Moreover, central to the success of the Ugandan film industry is the cultivation of a supportive local audience. Without recognition and appreciation on home turf, it becomes exponentially harder for Ugandan filmmakers to gain traction abroad. It is monotonous to attend an awards ceremony or film screening, or film press event and the same faces appear to all events. We all have each other’s contact. Is the film industry simply a small backyard club where we pat ourselves on the back? Accessibility is key – if audiences cannot easily access Ugandan films and work, how are they to know how to support the industry?

Conversely, If the content that audiences are exposed to is majority western, then of course they are going to give illogical requirements and criticism on the hard work filmmakers are creating. The audience must learn to appreciate industry growth and promote it. The Ugandan film industry has more to offer than overly curated, plastic, cliché, TV Serie dramas. It is sad that when filmmakers finally hit gold on Netflix or Hollywood, that’s when audiences remember that they went to school with that filmmaker and post the picture on Instagram.

This is where the role of the executive producer becomes crucial. Executive producers not only provide financial backing but also wield significant influence in shaping the publicity and distribution strategies for a film. By leveraging partnerships across various sectors – including government agencies, cultural institutions, and grassroots organizations – the industry can foster growth and expand its reach. Unfortunately, potential executive producers are completely unaware of this opportunity or even the existence of the industry. Ultimately, the growth of the Ugandan film industry hinges on its ability to embrace its unique identity while forging new paths forward with accessibility and promotion.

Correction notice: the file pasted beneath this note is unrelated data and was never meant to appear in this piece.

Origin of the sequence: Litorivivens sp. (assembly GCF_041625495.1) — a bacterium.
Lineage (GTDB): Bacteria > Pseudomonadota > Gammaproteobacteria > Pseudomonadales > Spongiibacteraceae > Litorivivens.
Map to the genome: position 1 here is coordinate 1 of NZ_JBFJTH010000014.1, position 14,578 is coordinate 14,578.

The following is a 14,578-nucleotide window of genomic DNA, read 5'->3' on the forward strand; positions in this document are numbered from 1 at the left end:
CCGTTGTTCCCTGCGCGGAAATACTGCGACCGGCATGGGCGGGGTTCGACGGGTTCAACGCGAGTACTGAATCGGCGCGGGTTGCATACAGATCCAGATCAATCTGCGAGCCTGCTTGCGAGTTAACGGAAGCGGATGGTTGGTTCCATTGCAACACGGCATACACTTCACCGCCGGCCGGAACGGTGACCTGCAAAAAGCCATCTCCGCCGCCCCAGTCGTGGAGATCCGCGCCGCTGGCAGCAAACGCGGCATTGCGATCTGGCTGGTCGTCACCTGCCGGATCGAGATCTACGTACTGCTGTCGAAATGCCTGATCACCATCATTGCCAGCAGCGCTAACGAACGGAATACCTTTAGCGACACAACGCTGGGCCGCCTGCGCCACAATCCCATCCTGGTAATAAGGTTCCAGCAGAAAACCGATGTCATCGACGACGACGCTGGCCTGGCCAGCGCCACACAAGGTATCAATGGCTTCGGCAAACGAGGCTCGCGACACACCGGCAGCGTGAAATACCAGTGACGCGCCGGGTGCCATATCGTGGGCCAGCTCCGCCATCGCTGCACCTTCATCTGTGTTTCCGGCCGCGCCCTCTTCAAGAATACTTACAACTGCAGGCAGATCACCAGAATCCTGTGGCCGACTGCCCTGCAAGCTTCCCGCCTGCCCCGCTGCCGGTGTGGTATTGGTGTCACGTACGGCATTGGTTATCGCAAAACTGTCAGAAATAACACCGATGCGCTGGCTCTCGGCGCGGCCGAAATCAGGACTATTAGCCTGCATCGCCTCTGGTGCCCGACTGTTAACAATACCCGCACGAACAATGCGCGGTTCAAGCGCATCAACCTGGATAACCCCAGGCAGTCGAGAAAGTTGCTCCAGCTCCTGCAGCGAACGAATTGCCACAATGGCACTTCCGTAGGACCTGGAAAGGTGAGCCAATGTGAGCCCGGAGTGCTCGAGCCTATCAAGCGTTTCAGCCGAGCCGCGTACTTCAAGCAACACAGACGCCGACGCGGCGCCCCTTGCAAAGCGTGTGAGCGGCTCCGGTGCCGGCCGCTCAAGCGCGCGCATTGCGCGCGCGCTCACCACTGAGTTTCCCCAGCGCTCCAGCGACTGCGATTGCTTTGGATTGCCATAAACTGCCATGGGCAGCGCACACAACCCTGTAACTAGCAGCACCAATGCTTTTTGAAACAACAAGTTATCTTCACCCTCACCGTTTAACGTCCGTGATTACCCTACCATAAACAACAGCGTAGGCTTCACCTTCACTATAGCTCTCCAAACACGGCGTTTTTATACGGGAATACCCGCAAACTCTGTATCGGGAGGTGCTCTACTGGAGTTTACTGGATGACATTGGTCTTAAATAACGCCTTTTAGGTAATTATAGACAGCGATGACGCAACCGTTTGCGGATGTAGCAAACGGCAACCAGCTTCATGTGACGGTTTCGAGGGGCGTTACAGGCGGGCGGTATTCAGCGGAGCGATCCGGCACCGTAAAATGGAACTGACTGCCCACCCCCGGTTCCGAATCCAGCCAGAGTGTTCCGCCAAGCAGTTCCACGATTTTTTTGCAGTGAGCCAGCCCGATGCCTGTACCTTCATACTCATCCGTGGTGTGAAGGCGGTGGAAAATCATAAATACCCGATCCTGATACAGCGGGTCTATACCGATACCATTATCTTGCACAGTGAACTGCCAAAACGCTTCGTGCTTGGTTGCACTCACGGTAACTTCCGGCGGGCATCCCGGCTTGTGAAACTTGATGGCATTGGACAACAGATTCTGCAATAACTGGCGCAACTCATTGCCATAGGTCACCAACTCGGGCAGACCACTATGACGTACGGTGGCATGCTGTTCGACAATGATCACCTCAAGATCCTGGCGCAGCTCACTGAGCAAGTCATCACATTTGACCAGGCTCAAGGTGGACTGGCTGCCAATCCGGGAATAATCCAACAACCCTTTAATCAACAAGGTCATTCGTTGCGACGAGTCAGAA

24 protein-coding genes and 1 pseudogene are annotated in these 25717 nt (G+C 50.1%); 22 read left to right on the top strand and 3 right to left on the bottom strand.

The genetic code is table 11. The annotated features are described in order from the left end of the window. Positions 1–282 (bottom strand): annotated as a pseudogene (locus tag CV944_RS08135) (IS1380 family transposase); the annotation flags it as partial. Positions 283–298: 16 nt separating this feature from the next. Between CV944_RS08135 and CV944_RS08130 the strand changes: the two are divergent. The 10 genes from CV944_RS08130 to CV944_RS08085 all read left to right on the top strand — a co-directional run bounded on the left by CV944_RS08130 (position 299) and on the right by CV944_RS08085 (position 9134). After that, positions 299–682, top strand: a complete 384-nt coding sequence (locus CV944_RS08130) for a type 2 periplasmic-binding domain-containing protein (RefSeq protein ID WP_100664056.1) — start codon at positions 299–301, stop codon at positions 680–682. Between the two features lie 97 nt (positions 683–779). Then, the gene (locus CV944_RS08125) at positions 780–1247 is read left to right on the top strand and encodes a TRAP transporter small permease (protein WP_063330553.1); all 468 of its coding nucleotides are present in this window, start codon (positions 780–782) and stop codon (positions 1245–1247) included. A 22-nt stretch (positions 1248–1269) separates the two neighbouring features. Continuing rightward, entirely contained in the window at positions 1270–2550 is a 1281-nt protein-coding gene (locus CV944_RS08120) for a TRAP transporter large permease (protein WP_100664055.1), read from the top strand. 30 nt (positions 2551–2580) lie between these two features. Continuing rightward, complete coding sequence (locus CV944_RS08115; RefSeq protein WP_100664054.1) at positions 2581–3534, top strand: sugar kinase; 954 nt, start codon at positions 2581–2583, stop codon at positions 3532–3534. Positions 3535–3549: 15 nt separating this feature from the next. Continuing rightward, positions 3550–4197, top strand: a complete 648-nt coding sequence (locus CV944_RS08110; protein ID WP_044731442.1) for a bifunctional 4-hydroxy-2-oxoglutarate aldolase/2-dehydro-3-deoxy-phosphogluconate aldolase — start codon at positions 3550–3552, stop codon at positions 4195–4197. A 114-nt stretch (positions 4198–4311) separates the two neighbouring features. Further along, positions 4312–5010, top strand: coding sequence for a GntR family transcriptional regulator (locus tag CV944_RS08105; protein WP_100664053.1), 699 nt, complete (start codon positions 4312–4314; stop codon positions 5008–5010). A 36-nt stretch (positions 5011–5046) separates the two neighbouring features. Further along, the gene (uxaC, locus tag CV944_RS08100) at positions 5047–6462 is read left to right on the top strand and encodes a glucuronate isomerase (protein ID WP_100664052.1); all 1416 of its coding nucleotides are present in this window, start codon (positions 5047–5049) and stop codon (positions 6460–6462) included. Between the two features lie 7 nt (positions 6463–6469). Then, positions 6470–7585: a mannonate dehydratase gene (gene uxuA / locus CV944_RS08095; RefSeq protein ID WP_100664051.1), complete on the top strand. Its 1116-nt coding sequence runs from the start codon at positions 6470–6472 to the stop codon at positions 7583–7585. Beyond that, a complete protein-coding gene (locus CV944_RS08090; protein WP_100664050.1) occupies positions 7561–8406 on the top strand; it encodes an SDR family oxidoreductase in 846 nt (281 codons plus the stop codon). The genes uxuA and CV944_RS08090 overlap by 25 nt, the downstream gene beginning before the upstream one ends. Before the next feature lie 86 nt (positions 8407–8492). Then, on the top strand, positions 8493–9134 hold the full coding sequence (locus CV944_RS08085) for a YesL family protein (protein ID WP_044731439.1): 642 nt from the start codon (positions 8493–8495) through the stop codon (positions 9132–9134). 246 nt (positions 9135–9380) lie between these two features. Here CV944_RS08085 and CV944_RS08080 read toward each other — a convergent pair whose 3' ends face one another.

Despite its challenges, Uganda boasts a wealth of cinematic talent and creativity. From the groundbreaking work of filmmakers like Raymond Malinga with “Herderboy” to the international acclaim garnered by films such as “Queen of Katwe,” the country’s film industry continues to make its mark on the global stage. Producers like, Yenze Theatre Conservatoire, Stone Age Picture, Bad Mama Jama Films, and Baby Plantain Productions are a few of the storytellers with unique taste to storytelling that are shining in the outskirts. Perhaps, if we ensure that audiences can easily access all this rich content and promote it, then, the industry can unlock its full potential and establish itself as a force to be reckoned with on the global stage.

Ugandan filmmakers, live within your means! The performances you do on the screens should triumph above the performances for the paparazzi and public. You’ll arrive eventually.

Featured Image: My Fair Lady Musical Production | Horse Race Scene | Captured by AKA Diamond.

This post was created with our nice and easy submission form. Create your post!


Written by Yenze Theatre Conservatoire (1)

A performing arts enterprise enabling artists to thrive through Film/theatre productions, trainings and management.

What do you think?

Leave a Reply

Your email address will not be published. Required fields are marked *

#RolexInIndia Part 1: Entebbe – Mumbai – Goa [Assisted by ChatGPT Voice Chat Bot]